Thank goodness for the escapism from horse racing’s ‘real world’ provided by the festivals that punctuate the summer and start of autumn.
There’s the early-season sense of anticipation at Newmarket, Chester and York in May; in June, the grandeur and heritage associated with Epsom and Royal Ascot; then Newmarket again and Glorious Goodwood serving up a high-summer garden party feel to their proceedings, before the return to York’s Knavesmire for the Sky Bet Ebor Festival in mid-August.
After that, a deep breath and a lie-down ahead of Doncaster and Ayr taking deserved places centre-stage with their own September highlights.
And don’t we need it all: away from the track, there are about as many laughs as at the conclusion of a Bank of England Monetary Policy Committee meeting, but with, I’m afraid, rather less constructive dialogue before, during and after.
Racing’s squabbles go round and round in circles, covering a Grand National-size range of issues including race-purses and the UK sport’s standing in a world where prizemoney is far greater overseas, all that interspersed with concerns over falling field sizes and a string of disappointing fixture attendances.
And I’ve not even mentioned the uncertainty and, consequently, the inevitable concerns that accompany the Government’s White Paper on reforms to the Gambling Act being delayed once more following the unseating of Boris Johnson.
To pick up that Aintree analogy again, there have been more false starts than when the infamous 1993 staging of the great race was declared void after some runners set off but others didn’t.
This is however the one area on which racing’s ever-bickering factions are pretty much united.
They agree that in an age where technology has revolutionised things out of all recognition, some changes to gambling regulations that came into law in 2005 need to be considered to protect young people and more vulnerable players, but equally, they agree that it should all be proportionate.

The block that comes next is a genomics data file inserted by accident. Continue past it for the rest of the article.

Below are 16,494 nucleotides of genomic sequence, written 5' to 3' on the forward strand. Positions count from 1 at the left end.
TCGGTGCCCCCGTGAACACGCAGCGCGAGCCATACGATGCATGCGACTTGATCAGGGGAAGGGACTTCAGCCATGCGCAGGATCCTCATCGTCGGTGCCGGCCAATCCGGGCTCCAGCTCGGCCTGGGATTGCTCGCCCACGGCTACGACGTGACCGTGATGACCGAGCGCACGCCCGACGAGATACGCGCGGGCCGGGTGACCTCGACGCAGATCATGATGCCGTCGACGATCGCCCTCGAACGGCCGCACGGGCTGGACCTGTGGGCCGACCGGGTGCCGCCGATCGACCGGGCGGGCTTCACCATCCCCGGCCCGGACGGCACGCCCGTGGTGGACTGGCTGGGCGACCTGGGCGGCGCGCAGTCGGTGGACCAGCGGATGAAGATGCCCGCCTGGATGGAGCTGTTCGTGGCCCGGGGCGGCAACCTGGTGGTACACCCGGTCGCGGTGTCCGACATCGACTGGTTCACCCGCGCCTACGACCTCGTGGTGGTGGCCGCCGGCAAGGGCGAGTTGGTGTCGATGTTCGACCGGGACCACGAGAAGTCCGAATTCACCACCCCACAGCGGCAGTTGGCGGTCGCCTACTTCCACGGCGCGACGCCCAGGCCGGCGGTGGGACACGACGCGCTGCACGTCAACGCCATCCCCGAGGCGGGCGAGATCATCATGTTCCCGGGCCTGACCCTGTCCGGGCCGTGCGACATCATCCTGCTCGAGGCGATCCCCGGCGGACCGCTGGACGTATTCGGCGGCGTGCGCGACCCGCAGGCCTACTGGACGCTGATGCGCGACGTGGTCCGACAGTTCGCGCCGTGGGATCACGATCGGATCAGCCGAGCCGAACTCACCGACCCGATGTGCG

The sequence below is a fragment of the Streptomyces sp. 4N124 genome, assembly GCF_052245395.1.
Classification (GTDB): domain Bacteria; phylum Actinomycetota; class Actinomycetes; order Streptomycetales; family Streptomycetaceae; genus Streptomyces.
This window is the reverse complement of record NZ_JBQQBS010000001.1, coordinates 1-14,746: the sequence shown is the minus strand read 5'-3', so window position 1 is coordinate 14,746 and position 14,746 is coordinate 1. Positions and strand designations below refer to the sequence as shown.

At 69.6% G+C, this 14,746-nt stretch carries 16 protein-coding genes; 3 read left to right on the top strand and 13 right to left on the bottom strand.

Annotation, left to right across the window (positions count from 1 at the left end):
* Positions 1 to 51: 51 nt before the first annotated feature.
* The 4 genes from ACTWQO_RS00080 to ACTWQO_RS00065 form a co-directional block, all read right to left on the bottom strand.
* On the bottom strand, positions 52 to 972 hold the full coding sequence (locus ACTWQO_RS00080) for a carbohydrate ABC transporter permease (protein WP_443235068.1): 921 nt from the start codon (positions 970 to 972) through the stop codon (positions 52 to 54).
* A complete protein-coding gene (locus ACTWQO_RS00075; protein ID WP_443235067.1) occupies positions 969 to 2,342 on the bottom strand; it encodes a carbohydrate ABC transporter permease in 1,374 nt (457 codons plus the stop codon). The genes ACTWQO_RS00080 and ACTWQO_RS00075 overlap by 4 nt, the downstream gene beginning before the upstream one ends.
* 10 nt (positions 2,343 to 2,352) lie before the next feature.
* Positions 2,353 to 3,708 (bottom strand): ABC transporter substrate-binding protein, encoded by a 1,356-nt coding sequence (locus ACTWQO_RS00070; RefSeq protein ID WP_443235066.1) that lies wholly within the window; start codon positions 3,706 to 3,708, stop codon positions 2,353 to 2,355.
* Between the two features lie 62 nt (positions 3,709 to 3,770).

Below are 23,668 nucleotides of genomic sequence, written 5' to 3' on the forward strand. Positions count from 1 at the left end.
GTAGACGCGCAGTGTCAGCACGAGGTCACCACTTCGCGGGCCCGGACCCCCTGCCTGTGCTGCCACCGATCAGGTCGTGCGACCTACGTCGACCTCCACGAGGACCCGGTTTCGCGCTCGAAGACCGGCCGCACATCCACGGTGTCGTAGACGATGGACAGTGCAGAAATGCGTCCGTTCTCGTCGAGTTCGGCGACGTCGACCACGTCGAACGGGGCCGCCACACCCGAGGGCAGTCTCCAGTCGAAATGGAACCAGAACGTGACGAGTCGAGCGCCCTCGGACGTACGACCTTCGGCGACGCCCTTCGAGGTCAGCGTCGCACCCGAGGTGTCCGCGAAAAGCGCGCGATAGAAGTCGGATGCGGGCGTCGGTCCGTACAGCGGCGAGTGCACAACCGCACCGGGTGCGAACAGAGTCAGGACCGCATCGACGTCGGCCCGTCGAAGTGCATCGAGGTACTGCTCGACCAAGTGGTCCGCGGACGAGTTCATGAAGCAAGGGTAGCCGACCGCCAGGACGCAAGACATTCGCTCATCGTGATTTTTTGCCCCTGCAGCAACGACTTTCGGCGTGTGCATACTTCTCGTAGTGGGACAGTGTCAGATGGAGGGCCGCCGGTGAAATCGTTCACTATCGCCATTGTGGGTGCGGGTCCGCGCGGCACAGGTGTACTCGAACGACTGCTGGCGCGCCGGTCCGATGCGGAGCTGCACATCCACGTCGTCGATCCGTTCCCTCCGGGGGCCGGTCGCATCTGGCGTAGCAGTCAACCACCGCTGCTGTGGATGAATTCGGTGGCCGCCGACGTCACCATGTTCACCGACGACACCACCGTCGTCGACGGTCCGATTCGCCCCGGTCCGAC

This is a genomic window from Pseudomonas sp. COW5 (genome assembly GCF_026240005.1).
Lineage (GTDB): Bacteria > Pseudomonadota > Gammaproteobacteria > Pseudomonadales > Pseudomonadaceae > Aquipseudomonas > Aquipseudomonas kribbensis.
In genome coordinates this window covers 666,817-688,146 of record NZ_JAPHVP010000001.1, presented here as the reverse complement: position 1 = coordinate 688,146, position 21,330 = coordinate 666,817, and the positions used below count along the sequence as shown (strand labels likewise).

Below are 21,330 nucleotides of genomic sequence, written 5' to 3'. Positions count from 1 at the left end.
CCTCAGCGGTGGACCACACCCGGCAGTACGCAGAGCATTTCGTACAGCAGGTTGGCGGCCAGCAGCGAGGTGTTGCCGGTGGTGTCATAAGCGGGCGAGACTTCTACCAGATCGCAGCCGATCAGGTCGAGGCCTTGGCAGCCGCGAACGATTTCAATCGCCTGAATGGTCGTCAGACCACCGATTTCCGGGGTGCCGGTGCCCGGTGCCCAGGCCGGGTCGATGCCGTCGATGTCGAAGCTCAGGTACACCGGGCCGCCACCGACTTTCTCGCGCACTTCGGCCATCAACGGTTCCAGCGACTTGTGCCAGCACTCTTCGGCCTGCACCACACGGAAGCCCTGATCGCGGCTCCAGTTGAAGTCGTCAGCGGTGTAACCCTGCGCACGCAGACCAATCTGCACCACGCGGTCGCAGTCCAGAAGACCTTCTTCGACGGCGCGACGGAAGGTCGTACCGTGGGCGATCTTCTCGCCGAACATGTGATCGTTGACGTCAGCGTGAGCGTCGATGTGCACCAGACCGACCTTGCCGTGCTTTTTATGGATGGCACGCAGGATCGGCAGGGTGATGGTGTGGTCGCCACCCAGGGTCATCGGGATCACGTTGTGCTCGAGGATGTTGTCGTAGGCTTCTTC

On the whole, having a couple of pounds on a runner in the historic Ebor Handicap, York’s fourth and final day centrepiece, is nothing more than a legitimate pastime, one which has been practised harmlessly in one form or another since about the time the Romans started racing at what they called Eboracum – and Cornelius regularly topped the list of in vogue first-names.
But some of the measures that have been called for and/or rumoured are so excessively draconian – including widespread and intrusive ‘affordability checks’ at an unfathomably low level – that it seems possible people may be put off ‘having a flutter’ altogether.
And were that the case, there would be all sorts of implications for tax receipts and directly for jobs.
Tens of thousands of people are employed in the betting industry, and more still in racing which, with its major funding model based on bookmakers’ profits, could take a hit described by trainer John Gosden, a respected voice both on and off the track, as potentially “a bullet between the eyes”.
Prior to the prime minister quitting, the tone being set by the then responsible minister Chris Philp was of the ‘don’t panic’ variety, and that there was no intention to undermine anyone, but now he’s gone and limbo has returned.
Everyone accepts that nothing can happen at least until the new PM is installed, and then considering the sensitivity of the central issues realistically it will take more time for any new minister to proceed.
And so the waiting and the worrying continues with the finishing line back out of sight.
Thankfully the arrival of racing’s festivals, and the feel-good factor that gallops alongside them, is rather more reliable.